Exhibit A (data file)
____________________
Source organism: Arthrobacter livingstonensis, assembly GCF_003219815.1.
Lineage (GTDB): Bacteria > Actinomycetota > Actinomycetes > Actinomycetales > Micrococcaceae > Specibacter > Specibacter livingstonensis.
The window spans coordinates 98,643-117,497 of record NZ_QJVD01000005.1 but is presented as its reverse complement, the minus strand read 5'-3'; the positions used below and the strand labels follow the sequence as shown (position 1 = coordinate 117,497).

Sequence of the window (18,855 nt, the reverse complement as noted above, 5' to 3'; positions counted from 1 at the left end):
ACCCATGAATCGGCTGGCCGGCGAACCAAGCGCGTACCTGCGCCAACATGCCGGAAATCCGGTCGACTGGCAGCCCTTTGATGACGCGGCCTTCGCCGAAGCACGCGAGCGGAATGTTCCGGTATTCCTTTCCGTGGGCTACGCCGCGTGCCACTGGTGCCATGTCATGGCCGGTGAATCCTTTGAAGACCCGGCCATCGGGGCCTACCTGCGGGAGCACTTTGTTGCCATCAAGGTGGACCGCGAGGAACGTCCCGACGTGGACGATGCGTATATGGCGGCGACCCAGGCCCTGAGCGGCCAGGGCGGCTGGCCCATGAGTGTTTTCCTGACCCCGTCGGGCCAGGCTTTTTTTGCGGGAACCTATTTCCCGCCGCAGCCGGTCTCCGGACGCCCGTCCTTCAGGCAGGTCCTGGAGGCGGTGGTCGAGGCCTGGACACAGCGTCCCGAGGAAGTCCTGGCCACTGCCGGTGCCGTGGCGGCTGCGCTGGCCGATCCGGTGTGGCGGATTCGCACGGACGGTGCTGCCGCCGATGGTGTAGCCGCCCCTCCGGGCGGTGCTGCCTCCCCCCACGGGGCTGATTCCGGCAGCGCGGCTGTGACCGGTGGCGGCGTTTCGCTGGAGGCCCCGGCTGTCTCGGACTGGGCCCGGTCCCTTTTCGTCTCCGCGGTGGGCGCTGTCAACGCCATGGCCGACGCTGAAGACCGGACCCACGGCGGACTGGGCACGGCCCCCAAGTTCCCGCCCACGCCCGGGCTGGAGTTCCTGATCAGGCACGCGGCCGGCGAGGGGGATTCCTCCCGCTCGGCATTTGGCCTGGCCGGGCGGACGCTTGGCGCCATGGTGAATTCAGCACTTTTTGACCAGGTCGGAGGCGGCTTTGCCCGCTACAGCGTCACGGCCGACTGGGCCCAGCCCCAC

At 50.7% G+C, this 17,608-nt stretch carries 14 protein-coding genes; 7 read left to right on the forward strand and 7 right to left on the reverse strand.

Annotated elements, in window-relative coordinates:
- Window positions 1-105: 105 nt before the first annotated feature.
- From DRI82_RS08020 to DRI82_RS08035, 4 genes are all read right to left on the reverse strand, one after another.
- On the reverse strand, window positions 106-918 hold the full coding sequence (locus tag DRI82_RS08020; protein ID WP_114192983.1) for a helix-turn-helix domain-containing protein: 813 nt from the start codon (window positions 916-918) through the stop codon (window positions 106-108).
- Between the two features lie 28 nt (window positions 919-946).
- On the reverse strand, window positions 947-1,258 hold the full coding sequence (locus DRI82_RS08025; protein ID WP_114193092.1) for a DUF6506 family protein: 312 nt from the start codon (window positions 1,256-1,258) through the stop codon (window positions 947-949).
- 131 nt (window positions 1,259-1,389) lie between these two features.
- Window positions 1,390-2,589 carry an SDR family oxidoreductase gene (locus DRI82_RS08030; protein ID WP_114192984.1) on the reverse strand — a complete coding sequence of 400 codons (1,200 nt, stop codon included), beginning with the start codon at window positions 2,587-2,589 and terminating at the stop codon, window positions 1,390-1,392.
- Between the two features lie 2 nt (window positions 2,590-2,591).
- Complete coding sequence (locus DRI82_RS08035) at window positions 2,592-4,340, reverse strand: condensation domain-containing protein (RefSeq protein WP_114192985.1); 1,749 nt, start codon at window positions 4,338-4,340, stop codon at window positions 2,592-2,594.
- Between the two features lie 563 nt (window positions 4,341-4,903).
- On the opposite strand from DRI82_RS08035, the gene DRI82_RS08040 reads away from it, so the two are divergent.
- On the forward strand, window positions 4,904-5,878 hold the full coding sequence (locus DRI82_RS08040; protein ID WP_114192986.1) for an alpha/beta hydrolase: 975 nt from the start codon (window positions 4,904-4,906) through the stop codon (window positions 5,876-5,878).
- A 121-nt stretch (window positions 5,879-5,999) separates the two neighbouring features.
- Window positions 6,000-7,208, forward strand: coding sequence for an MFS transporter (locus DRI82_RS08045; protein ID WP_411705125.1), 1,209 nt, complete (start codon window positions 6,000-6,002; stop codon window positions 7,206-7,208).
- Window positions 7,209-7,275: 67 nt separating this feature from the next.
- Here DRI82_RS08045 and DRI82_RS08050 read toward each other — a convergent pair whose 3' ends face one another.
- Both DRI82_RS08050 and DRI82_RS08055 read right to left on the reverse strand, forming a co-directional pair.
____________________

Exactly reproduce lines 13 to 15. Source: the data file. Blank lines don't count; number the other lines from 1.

- 131 nt (window positions 1,259-1,389) lie between these two features.
- Window positions 1,390-2,589 carry an SDR family oxidoreductase gene (locus DRI82_RS08030; protein ID WP_114192984.1) on the reverse strand — a complete coding sequence of 400 codons (1,200 nt, stop codon included), beginning with the start codon at window positions 2,587-2,589 and terminating at the stop codon, window positions 1,390-1,392.
- Between the two features lie 2 nt (window positions 2,590-2,591).